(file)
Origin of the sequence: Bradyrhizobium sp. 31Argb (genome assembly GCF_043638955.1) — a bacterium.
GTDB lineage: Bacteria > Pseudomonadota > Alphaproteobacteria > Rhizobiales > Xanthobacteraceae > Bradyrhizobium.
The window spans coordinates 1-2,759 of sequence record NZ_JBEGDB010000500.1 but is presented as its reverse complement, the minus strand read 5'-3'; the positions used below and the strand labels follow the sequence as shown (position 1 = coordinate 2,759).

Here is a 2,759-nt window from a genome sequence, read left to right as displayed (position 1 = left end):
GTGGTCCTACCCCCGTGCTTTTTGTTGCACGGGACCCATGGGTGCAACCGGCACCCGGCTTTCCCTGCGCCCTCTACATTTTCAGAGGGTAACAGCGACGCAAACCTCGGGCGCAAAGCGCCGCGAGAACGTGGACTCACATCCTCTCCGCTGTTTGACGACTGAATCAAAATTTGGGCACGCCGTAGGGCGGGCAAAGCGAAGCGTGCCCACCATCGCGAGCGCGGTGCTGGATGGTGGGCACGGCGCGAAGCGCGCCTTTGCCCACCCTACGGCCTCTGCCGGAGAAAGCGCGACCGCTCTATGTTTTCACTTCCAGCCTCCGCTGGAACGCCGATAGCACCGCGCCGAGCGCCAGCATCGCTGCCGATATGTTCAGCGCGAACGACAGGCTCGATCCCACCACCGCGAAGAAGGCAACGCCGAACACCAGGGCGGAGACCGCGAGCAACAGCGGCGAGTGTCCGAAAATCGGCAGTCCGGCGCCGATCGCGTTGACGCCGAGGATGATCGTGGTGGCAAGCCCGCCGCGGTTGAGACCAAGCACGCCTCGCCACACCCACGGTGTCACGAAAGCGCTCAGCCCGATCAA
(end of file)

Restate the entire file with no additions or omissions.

Origin of the sequence: Bradyrhizobium sp. 31Argb (genome assembly GCF_043638955.1) — a bacterium.
GTDB lineage: Bacteria > Pseudomonadota > Alphaproteobacteria > Rhizobiales > Xanthobacteraceae > Bradyrhizobium.
The window spans coordinates 1-2,759 of sequence record NZ_JBEGDB010000500.1 but is presented as its reverse complement, the minus strand read 5'-3'; the positions used below and the strand labels follow the sequence as shown (position 1 = coordinate 2,759).

Here is a 2,759-nt window from a genome sequence, read left to right as displayed (position 1 = left end):
GTGGTCCTACCCCCGTGCTTTTTGTTGCACGGGACCCATGGGTGCAACCGGCACCCGGCTTTCCCTGCGCCCTCTACATTTTCAGAGGGTAACAGCGACGCAAACCTCGGGCGCAAAGCGCCGCGAGAACGTGGACTCACATCCTCTCCGCTGTTTGACGACTGAATCAAAATTTGGGCACGCCGTAGGGCGGGCAAAGCGAAGCGTGCCCACCATCGCGAGCGCGGTGCTGGATGGTGGGCACGGCGCGAAGCGCGCCTTTGCCCACCCTACGGCCTCTGCCGGAGAAAGCGCGACCGCTCTATGTTTTCACTTCCAGCCTCCGCTGGAACGCCGATAGCACCGCGCCGAGCGCCAGCATCGCTGCCGATATGTTCAGCGCGAACGACAGGCTCGATCCCACCACCGCGAAGAAGGCAACGCCGAACACCAGGGCGGAGACCGCGAGCAACAGCGGCGAGTGTCCGAAAATCGGCAGTCCGGCGCCGATCGCGTTGACGCCGAGGATGATCGTGGTGGCAAGCCCGCCGCGGTTGAGACCAAGCACGCCTCGCCACACCCACGGTGTCACGAAAGCGCTCAGCCCGATCAA